- The Washington Times - Sunday, July 1, 2001

KADENA AIR BASE, Japan — Mika Tamanaha and her friend came because it's the biggest event of the year on Okinawa, a chance to enter the gates of this sprawling U.S. base, munch on hot dogs, explore the inside of a surveillance plane.
But while tens of thousands of Okinawans swarmed to this normally off-limits corner of their island for an annual goodwill festival yesterday, detectives off the base were investigating a reported rape that has created outrage.
For a second day yesterday, police questioned a U.S. Air Force sergeant over allegations that he raped an Okinawan woman in a parking lot outside a nightclub early Friday.
"It's really frightening," said Miss Tamanaha, an 18-year-old college student. "It made me think twice about coming here. But we try not to think about it too much."
No charges have been filed against the sergeant, said Lt. Cmdr. Jeff Davis, a Pentagon spokesman. The serviceman, who has denied the charge, was allowed to return to base last night, said Okinawa Prefectural Police spokesman Akira Namihira.
The story was front-page news in both newspapers on Okinawa, where crimes over the years by American servicemen — including the gang-rape of a 13-year-old schoolgirl by American servicemen in 1995 — have fanned opposition to the large U.S. military presence.
Because of its strategic location, Okinawa, one of the bloodiest battlegrounds of World War II, remains a key U.S. outpost. Nearly two-thirds of the 47,000 U.S. military personnel stationed in Japan are based on the island, including the largest contingent of Marines outside the United States. Kadena Air Base is America's largest in the region.
Feelings toward the troops are complex.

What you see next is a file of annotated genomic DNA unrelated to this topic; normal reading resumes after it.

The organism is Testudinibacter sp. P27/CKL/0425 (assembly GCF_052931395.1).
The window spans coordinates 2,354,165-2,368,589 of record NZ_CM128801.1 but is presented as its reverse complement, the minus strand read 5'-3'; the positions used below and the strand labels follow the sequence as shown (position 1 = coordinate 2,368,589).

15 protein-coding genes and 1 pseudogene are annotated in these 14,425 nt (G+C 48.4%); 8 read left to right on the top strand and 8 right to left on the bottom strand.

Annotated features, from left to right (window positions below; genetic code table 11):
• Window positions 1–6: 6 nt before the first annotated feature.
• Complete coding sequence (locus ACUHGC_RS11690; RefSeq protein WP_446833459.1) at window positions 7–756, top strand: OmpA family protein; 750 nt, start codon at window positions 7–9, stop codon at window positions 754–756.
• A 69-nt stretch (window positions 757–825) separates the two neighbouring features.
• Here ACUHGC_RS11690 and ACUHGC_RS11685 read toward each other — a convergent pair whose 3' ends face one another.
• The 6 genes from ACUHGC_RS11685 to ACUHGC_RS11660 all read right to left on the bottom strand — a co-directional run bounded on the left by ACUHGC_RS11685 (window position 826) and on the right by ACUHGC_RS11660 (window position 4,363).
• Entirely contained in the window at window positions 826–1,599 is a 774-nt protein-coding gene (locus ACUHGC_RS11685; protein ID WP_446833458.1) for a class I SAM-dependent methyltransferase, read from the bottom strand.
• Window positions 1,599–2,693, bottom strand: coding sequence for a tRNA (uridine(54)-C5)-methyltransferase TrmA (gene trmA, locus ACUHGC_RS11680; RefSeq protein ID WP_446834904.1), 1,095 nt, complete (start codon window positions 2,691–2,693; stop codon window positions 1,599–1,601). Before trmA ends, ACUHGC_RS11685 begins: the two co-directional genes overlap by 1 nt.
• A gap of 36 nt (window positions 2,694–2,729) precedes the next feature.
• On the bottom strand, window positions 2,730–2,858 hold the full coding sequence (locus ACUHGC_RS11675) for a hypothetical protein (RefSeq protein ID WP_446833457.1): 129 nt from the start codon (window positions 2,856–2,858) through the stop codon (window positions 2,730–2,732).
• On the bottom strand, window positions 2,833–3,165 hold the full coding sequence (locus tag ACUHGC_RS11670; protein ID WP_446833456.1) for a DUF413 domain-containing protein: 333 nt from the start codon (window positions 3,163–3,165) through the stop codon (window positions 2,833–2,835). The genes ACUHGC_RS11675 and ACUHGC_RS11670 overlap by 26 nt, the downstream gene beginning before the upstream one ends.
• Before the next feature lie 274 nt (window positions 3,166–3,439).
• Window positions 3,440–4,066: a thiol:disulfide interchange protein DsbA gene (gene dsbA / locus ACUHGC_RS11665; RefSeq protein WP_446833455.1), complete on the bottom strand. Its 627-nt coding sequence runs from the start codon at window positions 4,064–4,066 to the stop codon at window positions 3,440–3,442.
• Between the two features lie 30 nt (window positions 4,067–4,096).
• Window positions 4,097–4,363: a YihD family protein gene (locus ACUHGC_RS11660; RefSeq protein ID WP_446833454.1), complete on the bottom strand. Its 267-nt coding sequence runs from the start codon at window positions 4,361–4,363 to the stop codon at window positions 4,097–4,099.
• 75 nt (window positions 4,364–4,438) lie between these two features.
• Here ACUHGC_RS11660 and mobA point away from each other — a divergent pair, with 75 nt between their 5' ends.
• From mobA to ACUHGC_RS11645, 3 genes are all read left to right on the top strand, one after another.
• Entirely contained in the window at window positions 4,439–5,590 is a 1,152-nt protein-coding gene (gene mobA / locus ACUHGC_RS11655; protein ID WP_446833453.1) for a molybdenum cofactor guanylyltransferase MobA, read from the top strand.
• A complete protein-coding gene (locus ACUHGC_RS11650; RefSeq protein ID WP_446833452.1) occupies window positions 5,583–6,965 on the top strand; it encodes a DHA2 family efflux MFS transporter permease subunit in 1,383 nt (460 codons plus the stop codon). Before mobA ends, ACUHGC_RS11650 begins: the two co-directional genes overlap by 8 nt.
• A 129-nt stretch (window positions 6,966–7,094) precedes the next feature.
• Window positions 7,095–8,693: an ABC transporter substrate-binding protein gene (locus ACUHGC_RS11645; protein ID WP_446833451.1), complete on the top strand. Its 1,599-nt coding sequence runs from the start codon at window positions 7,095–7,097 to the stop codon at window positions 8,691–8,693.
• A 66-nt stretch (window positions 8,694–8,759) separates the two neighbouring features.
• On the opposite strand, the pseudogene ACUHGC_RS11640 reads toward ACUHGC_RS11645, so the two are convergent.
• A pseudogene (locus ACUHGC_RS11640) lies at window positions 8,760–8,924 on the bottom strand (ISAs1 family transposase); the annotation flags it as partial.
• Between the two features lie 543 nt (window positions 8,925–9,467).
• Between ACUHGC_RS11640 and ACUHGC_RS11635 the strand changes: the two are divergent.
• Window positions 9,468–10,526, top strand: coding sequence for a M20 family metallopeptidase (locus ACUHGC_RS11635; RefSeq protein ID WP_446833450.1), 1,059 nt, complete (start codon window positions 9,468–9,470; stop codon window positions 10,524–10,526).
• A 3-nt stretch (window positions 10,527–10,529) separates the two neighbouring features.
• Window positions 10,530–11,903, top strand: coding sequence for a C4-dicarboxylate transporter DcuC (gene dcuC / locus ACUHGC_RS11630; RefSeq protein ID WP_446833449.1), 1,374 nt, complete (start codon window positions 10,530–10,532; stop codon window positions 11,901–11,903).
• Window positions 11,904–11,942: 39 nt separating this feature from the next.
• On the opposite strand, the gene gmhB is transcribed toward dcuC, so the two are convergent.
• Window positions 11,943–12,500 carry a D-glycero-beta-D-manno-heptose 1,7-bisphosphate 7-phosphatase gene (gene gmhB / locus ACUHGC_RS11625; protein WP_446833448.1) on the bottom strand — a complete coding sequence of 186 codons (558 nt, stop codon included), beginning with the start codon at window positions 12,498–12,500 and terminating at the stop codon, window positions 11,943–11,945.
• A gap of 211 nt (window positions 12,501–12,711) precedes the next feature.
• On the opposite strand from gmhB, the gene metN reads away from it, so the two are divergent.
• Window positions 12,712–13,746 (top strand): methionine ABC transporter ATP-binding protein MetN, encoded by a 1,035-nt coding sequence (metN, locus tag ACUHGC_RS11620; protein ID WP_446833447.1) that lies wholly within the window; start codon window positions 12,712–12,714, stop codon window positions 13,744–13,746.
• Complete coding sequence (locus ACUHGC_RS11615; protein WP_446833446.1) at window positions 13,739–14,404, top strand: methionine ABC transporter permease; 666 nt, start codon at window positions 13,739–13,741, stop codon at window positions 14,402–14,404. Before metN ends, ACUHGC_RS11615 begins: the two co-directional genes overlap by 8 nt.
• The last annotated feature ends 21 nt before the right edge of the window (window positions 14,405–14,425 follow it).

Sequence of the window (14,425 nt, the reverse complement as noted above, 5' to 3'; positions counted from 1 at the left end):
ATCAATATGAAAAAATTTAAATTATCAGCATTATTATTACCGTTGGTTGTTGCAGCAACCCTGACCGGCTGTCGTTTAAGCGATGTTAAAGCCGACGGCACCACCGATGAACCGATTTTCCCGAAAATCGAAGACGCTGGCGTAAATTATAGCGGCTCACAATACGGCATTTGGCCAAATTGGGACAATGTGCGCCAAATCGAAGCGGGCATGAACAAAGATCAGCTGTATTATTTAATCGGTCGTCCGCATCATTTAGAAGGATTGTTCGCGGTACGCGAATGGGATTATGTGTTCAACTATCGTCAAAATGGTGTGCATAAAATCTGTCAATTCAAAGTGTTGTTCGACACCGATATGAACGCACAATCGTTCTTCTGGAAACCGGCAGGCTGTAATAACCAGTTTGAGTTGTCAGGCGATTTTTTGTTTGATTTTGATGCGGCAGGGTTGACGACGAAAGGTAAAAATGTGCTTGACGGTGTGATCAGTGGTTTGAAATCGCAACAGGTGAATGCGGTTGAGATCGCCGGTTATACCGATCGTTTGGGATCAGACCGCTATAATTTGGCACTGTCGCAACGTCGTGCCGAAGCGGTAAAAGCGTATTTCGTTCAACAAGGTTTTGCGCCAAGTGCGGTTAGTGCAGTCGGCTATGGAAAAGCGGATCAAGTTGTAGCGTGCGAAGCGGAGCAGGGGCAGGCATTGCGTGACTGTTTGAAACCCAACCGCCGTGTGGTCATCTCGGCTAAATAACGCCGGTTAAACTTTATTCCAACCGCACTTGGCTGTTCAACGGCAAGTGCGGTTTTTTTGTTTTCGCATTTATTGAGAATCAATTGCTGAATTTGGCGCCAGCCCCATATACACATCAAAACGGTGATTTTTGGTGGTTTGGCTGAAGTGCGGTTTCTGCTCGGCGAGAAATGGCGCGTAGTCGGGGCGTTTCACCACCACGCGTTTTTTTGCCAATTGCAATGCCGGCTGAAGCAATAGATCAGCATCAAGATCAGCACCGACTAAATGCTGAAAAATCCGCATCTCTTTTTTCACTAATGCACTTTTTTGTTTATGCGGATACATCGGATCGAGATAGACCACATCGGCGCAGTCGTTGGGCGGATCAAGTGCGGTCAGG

Okinawans often say they are resigned to their presence and welcome the economic boost the American presence provides in Japan's poorest province.
As yesterday's Amerifest demonstrated, many welcome the opportunity to mix with the Americans. No incidents were reported at the Kadena festival, and officials said they expected 250,000 visitors before it ends today.
"It's a festival, it's fun," said Akemi Ikehara. "My 3-year-old son likes to see the planes."
But tensions between the troops and 1.2 million Okinawans are endemic, and the latest accusations come at a delicate time. President Bush and Japanese Prime Minister Junichiro Koizumi met yesterday at Camp David.
"We are not going to stand for this violence," said Akira Nakane, 69, who served in the Okinawa provincial assembly from 1972 to 1995. "As long as American bases occupy 10 percent of our land, there will be problems."
There were conflicting accounts about what happened.
The rape reportedly took place shortly after 2 a.m. Friday at a parking lot in the town of Chatan — in an area of restaurants and bars known as "American Village," not far from several U.S. military bases, Lt. Cmdr. Davis said.
A technical sergeant assigned to the 353rd Special Operations Group at Kadena Air Base was suspected in the assault, said lt. Cmdr. Davis, who said the sergeant had been drinking with the woman that night. Lt. Cmdr. Davis and Okinawan police declined to identify the sergeant.
The woman, however, told investigators she was drinking with a friend and was approached by a group of foreign men, including the suspect, when she went out to the parking lot, a police spokesman said on condition of anonymity.
The woman, who is in her 20s, said the men surrounded her and one of them raped her, the police spokesman said.
He said a passer-by told police that several men — apparently U.S. servicemen — participated in the attack and fled in a vehicle.
In Washington, Deputy Defense Secretary Paul Wolfowitz disputed that account, saying several servicemen "came to the rescue of the individual involved and may have helped to calm this incident down, which speaks well of those people."
Okinawa police have questioned as many as seven other U.S. servicemen, most as possible witnesses, the Pentagon spokesman said. They planned to summon an unspecified number of servicemen for questioning today, said Mr. Namihira, the prefectural police spokesman.

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